• zora

    i tend to dress pretty casual on most normal days, because im tired and dont have a lot of energy to do more than throw on some jeans. But when i see people in pretty dresses, or amazing outfits, even if it’s ‘overdressed’ for the situation, it makes me a little giddy! makes me smile a bit and a little jealous ;o) so, if you like to dress up fancy, keep doing it!! cause those of us that matter love it and are impressed, and if anyone is judging, screw ’em… ;o)

    • chelsea

      I agree completely. I love seeing people well dressed! It doesn’t make me uncomfortable or judge-y at all, so keep it up “fancy” dressers.

  • Colleen

    I wear dresses 95% of the time to sit in a lab by myself analyzing brain scans :). Being in an environment where this is ok is important to me. At my interviews I definitely noted whether women in the departments wore heels, skirts, etc. or if it was all frumpy khakis and boxy blazers. At my last job I was reprimanded for being “too colorful” – I actually emailed you about it and you wrote such a nice reply. In that environment, women were expected to be either frumpy at worst or Ann Taylor catalog clones at best. Full makeup would get you looks. Where I am now is much less conservative and in a larger metro area, and it is such a better fit. People in my academic department have even suggested creating a “style award” just for me, which makes me feel so flattered – not to mention relieved! I’m always afraid of being dismissed or looked down upon for dressing on the eccentric side. Here the director of our department who is in his late 50s wears purple stretch jeans so that’s not an issue! It is very liberating to play with my style, wear bright eyeshadow, etc. I realize that I need to be in a place where weird is normal, if that makes sense.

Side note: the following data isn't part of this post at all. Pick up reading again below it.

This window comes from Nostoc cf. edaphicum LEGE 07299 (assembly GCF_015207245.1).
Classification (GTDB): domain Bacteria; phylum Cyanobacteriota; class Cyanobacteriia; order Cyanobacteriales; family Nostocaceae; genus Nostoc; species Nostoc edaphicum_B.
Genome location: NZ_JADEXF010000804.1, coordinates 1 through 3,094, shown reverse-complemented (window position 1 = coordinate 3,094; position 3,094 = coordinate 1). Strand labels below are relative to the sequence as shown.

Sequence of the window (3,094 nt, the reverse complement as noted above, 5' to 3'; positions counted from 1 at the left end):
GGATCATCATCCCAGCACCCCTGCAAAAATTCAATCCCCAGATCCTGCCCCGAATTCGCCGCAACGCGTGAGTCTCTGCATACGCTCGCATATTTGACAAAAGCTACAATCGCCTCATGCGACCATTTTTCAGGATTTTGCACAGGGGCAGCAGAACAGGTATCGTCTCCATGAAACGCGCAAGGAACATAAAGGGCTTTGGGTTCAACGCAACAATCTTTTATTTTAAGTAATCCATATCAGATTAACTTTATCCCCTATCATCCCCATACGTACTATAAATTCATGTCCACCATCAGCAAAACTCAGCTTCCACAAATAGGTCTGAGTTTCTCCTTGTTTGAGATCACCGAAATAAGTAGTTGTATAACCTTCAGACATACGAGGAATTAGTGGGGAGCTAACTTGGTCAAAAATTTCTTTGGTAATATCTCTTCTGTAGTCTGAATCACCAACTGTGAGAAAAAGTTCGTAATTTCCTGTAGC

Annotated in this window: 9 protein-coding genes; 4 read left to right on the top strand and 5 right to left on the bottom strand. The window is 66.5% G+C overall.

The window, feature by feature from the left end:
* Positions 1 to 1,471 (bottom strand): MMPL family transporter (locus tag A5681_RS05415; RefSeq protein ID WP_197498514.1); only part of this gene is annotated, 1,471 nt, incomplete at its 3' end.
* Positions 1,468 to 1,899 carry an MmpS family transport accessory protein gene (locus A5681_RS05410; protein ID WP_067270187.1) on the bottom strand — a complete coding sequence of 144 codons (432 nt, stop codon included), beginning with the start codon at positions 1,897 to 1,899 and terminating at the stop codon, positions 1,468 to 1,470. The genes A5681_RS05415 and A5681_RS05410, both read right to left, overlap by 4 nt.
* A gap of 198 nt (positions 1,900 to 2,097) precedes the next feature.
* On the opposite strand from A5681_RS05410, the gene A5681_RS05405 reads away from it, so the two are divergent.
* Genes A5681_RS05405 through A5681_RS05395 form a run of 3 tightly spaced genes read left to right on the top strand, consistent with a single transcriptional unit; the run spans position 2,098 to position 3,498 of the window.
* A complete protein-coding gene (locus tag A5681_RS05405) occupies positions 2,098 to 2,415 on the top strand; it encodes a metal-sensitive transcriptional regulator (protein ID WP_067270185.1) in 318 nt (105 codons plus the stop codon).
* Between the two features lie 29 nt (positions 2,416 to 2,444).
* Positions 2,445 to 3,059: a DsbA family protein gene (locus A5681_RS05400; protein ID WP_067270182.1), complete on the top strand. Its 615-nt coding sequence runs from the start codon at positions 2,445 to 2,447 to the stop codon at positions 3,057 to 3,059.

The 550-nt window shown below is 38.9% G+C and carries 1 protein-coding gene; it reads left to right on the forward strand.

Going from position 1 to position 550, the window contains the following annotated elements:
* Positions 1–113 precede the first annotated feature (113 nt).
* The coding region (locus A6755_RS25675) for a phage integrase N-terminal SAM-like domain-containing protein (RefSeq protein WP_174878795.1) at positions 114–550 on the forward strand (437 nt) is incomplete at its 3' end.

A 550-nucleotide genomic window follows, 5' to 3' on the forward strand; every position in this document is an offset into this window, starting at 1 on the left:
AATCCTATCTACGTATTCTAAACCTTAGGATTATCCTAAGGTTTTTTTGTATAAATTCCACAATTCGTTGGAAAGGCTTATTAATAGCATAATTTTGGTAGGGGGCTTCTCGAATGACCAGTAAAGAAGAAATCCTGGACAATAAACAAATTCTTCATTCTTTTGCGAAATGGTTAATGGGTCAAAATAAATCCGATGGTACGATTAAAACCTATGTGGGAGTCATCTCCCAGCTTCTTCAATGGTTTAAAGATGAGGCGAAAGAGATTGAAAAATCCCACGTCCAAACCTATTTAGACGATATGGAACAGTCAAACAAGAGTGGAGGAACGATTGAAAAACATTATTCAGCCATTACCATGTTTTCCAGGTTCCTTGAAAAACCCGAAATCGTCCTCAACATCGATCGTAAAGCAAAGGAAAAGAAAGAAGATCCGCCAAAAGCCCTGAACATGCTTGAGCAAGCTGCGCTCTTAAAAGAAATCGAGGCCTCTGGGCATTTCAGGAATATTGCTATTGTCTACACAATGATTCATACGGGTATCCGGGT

Oh, and I have never gotten negative reactions for overdressing and I think it’s because I dress for me first, others second. If I’m happy in my 50s party frock and crinoline, it doesn’t matter to me what someone in jeans thinks of my outfit.

    I also find that for whatever reason, I saw a lot more schlubbiness (sweats, PJ pants, disheveled hair) in Boston than I do in NYC. I guess NYC is just much more of a fashion forward city.